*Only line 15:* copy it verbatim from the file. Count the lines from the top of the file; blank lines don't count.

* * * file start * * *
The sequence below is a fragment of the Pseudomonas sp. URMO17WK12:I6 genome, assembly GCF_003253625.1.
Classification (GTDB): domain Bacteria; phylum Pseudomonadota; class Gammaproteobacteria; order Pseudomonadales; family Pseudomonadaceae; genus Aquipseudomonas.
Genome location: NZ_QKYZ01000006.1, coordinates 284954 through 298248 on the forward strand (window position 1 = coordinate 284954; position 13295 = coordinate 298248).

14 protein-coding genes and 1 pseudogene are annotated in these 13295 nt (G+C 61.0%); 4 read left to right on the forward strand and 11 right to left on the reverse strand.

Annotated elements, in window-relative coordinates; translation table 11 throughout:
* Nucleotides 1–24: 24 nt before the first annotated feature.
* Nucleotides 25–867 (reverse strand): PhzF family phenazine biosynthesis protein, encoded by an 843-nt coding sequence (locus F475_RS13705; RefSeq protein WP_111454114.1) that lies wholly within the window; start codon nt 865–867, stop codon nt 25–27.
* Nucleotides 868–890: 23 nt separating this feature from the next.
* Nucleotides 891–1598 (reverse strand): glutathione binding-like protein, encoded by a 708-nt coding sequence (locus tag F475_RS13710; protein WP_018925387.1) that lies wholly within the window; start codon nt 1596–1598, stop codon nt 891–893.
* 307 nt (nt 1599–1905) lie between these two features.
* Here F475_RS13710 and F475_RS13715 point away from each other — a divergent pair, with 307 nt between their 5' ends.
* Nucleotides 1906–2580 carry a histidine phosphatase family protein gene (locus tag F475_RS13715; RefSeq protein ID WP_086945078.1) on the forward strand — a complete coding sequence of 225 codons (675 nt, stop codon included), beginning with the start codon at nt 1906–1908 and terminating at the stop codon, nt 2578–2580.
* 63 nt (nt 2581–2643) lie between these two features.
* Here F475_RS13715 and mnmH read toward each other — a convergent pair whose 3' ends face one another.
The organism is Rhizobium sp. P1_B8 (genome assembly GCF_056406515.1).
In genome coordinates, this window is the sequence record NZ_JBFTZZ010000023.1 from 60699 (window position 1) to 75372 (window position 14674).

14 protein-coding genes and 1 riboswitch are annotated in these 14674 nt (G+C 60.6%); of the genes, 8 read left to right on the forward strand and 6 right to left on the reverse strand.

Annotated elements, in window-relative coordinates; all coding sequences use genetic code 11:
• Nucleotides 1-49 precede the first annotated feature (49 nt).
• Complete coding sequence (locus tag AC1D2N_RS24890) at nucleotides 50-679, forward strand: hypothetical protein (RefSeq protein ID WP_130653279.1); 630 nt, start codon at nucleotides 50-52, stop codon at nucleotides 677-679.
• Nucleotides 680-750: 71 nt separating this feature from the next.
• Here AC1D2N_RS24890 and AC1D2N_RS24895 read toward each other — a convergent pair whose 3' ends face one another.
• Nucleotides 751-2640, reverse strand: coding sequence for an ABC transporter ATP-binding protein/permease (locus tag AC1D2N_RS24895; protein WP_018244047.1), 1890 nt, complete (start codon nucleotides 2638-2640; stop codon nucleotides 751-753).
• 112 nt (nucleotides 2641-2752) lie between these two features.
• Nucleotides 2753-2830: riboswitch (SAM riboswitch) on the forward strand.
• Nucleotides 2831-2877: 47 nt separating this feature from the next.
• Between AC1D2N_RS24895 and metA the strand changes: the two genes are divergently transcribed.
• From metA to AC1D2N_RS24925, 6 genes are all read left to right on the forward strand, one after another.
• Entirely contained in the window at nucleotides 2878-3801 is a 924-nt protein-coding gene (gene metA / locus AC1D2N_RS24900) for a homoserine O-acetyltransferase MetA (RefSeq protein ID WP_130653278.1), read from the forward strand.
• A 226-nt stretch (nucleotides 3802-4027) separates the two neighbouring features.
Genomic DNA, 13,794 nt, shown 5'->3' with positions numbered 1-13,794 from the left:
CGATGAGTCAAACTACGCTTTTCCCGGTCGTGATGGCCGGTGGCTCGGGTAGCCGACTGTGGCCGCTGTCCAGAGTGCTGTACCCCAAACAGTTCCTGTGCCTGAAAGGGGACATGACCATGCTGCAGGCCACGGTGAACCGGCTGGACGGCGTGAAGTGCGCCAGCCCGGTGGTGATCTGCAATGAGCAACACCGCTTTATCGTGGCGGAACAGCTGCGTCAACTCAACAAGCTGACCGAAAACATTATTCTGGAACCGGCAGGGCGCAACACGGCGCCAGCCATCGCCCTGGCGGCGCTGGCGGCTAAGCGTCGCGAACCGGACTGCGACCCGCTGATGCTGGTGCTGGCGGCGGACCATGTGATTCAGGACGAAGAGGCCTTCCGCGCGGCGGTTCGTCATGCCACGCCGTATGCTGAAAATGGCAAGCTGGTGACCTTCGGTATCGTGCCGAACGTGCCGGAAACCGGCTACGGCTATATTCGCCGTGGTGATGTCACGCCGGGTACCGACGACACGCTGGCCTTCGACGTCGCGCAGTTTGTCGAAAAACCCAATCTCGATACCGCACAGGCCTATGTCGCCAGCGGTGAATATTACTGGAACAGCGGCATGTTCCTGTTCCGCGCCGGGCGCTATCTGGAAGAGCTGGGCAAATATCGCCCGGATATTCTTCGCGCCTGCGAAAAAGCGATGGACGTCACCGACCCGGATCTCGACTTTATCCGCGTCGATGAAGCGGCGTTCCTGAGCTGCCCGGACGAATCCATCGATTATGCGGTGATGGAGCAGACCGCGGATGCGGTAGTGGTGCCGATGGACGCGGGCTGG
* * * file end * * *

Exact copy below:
The organism is Rhizobium sp. P1_B8 (genome assembly GCF_056406515.1).